The Reserve Bank of India’s Report on Trend and Progress of Banking in India 2008-09 has a series of charts (Chart VII.3 on page 250) comparing the volatility of the overnight interbank interest rate in India with that of several other (mature and emerging) economies.
India and Russia stand out in the charts for the ridiculously high volatility in October 2008. The inability to keep the overnight rate close to the policy rate in these two countries is so glaring that one is forced to conclude that central banking was virtually suspended in India and Russia for a few weeks in that period.
It is not that the mature economies were doing a great job of liquidity management in those days. Only in August 2008, Willem Buiter had gone to the Jackson Hole symposium to tell the assembled central bankers that “The deviations between the official policy rate and the overnight interbank rate that we observe for the Fed, the ECB and the Bank of England are the result of bizarre operating procedures ...” (Page 531). If the mild volatility in the US and Europe appeared bizarre to Buiter, I wonder what he would say if confronted with the Indian data.
Wed, 21 Oct 2009
The US Justice Department and the US SEC filed insider trading complaints against the billionaire Raj Rajaratnam, his Galleon hedge fund and several other friends and associates a few days ago. All the interesting stuff (for example, the transcripts of telephone conversations) are in the criminal complaints filed by the Justice Department. If one reads only the SEC complaint, one would not realize that there are several smoking guns here.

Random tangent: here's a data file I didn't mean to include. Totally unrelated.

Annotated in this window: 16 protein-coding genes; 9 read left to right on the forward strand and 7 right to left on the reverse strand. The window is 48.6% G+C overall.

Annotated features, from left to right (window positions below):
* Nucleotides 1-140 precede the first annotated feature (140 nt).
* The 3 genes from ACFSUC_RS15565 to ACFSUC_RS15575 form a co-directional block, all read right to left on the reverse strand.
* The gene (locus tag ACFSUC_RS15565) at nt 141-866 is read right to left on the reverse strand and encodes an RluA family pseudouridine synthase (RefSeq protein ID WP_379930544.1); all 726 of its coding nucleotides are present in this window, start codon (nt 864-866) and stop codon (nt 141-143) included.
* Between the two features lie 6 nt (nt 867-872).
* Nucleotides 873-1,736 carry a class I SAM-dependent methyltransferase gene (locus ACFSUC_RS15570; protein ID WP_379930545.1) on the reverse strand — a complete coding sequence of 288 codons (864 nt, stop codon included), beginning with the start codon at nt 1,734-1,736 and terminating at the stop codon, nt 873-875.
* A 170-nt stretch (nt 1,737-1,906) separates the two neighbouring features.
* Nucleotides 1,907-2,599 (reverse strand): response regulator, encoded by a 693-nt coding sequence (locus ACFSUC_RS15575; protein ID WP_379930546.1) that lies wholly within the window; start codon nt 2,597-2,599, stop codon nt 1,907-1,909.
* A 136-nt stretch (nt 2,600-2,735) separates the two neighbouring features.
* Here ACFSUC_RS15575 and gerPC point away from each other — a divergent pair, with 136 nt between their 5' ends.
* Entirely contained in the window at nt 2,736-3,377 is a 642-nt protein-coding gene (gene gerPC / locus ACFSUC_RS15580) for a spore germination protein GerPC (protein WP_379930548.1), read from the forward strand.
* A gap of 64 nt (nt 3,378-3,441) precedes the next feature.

The fact that the whole thing was made possible by the FBI’s use of informants and wiretaps appears to provide some support for a controversial paper by Peter Henning posted at SSRN last month. In this paper, titled “Should the SEC spin off the enforcement division?,” Henning argued that “To allow the SEC to regulate Wall Street properly, splitting off at least a portion of the enforcement function to an agency with expertise in prosecutions – the United States Department of Justice – is at least worthy of consideration as the government looks to increase regulation.”
One reason why the Department of Justice had all the advantages here is that insider trading is very simple to understand. There is no need for a PhD in finance to recognize insider trading if the prosecutors have access to all the communications that are taking place. But absent such access, insider trading is notoriously difficult to prove. So here, wiretapping expertise beats finance expertise hollow.